THE families of Andrew Chan and Myuran Sukumaran have made a desperate last minute plea to Indonesian president Joko Widodo through the media to spare the men.
Michael Chan said his brother has been dignified and courageous through these 'dark hours'.
"I saw today something that no other family should ever have to go through," he said.
"Nine families inside a prison saying goodbye to their loved ones. Kids, mothers, cousins, brothers, sisters. You name it they were all there. To walk out of there and say goodbye for the last time, it is torture. No family should go through that. There has to be a moratorium on the death penalty."
As Myuran's brother Chintu began to speak, sister Brinta Sukumaran broke down in tears.
"Please don't do this to my brother. Please, please Mr President, Joko Widodo, I beg you please. Please don't take my brother from me."
Myuran Sukumaran's mother Raji Sukumaran also made one last plea.
"I won't see my son again and they are going to take him tonight and shoot him and he is healthy and he is beautiful and he has a lot of compassion for other people. I am asking the Government not to kill him, please President, please don't kill him today. Please don't. Call off the execution.
The ABC reports Australian pair has been denied their right to spiritual support in their final moments prior to their executions.
Meanwhile Indonesian officials have indicated their families may stay an extra six hours before the executions.
6:00 AM Bali 9 duo may be dead within 24 hours, Andrew Chan marries
ONE of the two Australian men condemned to be executed in Indonesia within days has reportedly married his girlfriend in prison.
Andrew Chan, 31, could die as soon as tomorrow and wed in front of a small group of family and friends as his final wish.
His brother was at the ceremony on the high-security Nusakambangan Island in Java, were Mr Chan and Myuran Sukumaran are due to be executed by firing squad.
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Michael Chan said his brother married his Indonesian girlfriend, named as Febyanti, on Monday and they still hope they will not be parted.
"It's tough times but it's happy times at the same time," he told reporters on the mainland.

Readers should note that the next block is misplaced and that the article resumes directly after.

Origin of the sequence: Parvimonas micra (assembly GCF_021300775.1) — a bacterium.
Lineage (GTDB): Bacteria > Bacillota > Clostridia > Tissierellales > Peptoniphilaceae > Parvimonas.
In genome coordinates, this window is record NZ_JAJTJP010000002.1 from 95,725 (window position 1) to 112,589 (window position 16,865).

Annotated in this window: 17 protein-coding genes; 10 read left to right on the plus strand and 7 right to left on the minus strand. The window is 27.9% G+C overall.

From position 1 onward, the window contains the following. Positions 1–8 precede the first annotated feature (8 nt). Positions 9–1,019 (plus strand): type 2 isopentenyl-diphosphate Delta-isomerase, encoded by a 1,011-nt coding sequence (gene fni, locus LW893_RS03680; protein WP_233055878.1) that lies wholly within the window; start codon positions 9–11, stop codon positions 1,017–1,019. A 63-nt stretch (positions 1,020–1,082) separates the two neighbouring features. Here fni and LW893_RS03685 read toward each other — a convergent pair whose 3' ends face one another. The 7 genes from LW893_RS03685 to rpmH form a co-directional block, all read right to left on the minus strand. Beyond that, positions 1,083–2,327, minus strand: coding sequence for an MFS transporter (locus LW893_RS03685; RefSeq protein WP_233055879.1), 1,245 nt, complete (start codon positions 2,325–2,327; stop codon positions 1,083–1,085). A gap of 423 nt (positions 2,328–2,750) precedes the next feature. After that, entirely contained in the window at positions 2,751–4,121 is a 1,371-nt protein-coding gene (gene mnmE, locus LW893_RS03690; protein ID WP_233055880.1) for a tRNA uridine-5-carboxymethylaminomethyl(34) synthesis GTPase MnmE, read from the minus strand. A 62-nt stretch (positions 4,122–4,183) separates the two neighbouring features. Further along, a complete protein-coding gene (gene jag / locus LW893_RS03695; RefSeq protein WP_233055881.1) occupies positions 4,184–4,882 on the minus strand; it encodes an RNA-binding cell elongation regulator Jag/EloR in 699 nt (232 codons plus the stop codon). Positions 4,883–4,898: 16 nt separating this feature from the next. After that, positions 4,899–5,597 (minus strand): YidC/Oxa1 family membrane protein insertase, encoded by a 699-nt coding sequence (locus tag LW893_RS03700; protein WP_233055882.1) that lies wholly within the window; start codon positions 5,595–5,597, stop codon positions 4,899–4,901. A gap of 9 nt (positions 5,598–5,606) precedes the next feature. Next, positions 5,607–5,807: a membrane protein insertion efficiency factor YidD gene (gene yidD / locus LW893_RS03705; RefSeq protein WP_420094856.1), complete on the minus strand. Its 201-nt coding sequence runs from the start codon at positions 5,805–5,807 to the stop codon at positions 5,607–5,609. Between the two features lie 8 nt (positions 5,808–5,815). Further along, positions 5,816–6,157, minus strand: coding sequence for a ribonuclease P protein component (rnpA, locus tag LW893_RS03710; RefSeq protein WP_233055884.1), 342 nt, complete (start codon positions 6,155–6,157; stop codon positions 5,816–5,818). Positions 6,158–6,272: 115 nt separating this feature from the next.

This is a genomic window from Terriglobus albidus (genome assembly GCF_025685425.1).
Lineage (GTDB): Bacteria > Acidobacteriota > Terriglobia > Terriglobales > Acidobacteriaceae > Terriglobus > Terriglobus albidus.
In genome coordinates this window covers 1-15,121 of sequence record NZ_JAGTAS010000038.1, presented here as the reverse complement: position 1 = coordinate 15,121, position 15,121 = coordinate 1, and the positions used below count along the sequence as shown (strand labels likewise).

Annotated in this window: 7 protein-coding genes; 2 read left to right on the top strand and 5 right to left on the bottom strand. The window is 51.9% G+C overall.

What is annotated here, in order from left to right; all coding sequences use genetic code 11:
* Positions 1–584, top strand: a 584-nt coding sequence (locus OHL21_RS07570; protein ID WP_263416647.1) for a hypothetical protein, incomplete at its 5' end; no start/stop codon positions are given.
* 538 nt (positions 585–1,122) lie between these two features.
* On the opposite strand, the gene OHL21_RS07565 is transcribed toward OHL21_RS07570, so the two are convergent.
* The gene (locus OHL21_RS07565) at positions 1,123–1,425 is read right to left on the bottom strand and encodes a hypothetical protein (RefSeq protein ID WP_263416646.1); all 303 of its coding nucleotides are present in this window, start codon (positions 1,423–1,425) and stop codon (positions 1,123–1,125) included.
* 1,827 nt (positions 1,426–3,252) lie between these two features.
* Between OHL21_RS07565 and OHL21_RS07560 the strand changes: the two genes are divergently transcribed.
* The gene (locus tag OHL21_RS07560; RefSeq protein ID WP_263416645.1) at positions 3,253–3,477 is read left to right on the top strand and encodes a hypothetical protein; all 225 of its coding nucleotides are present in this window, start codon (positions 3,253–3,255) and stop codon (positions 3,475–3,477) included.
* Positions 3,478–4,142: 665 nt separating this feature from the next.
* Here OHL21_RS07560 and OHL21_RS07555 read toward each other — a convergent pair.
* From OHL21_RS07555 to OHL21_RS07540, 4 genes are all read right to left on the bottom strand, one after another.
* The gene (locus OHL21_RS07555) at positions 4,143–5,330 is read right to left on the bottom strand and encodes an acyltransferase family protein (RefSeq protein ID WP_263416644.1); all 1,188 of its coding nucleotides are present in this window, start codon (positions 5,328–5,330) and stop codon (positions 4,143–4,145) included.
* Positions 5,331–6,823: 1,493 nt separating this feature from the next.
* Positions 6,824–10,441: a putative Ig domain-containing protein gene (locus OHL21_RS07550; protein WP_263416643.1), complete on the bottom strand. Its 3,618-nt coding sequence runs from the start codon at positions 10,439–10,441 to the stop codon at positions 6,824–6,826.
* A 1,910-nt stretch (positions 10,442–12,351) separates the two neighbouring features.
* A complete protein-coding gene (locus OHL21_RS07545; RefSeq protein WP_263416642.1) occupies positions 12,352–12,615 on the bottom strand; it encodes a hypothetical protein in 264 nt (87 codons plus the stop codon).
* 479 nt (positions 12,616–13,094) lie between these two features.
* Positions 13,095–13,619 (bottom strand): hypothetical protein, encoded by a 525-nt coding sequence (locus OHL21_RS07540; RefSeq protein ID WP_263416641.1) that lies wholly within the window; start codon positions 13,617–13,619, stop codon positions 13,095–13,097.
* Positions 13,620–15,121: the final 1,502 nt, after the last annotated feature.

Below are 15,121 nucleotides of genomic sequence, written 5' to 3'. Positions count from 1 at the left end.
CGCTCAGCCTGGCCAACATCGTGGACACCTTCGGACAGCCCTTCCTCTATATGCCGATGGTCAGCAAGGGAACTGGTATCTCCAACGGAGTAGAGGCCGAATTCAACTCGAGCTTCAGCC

"We just hope that the president somewhere will find some compassion and mercy for these two, this young couple so they can carry on with their lives."
Sukumaran, 34, has reportedly requested to spend his last days before his execution painting for as long as possible.
Art has become his passion since being imprisoned in 2005 and he was mentored by award-winning Australian artist Ben Quilty.
His oil paintings have since been exhibited in galleries around the world, including in London at an Amnesty International exhibition marking his birthday earlier this month.
Sukumaran's lawyer was seen taking his latest works out of the prison on Monday, including a dark piece entitled "Self Portrait. Time is Ticking" showing him against a black background, shot through the heart.
That is where 12 guns will be aimed if his death sentence is carried out. The condemned are given the choice of standing, sitting or kneeling and then blindfolded before they are shot.
Only three guns are loaded with live ammunition so the executioner remains unknown.
Sukumaran and Chan were given the legally required 72 hours' notice of their executions on Saturday, meaning they could go ahead as early as Tuesday night.
A painting seen leaving the prison yesterday was entitled "72hrs Just Started", while others were signed "A Bad Sleep Last Night" and "A Strange Day'.
Indonesian authorities have insisted the executions will go ahead as planned this week, rebuffing last-minute appeals from Australia and the Philippines to spare their nationals and ignoring a decision by the Constitutional Court to hear a final challenge.
News of a new hearing on 12 May raised hope that the sentence might be delayed but that was dashed by the attorney general today.
Their lawyer, Leonard Arpan, said the hearing out consider their case but a spokesperson has since said it will not affect the executions.
Attorney general spokesman Tony Spontana said they would not be delayed and insisted that the execution of all nine people on death row would proceed this week.
Australia had started on Monday basing its plea for a reprieve on reports that their trial had been tainted by corruption.
Foreign Minister Julie Bishop said allegations that judges said they would take bribes in exchange for lighter sentences were "very serious" and called into question the integrity of the process.
But President Joko Widodo said such concerns should have been conveyed a decade ago when the case when through the courts.
The UN Secretary-General, Ban K-Moon, also pleaded for clemency and called for Indonesia to declare a moratorium on capital punishment.
"They have been rehabilitated in a most remarkable way over the past ten years and are genuinely remorseful for their serious crimes," Ms Bishop said.
"Nothing can be gained and much will be lost if these two young Australians are executed…I again respectfully call on the President of Indonesia to reconsider his refusal to grant clemency.
"It is not too late for a change of heart."
Sukumaran and Chan were convicted in 2006 as part of the "Bali Nine" drug smuggling gang who were arrested on the island for trying to smuggle 8kg of heroin to Australia. Their six Australian co-conspirators were jailed for between 18 years and life in Indonesia.
The pair are part of a separate group of drug convicts, including others from Brazil, Philippines, Ghana, Nigeria and Indonesia, due to be imminently executed.
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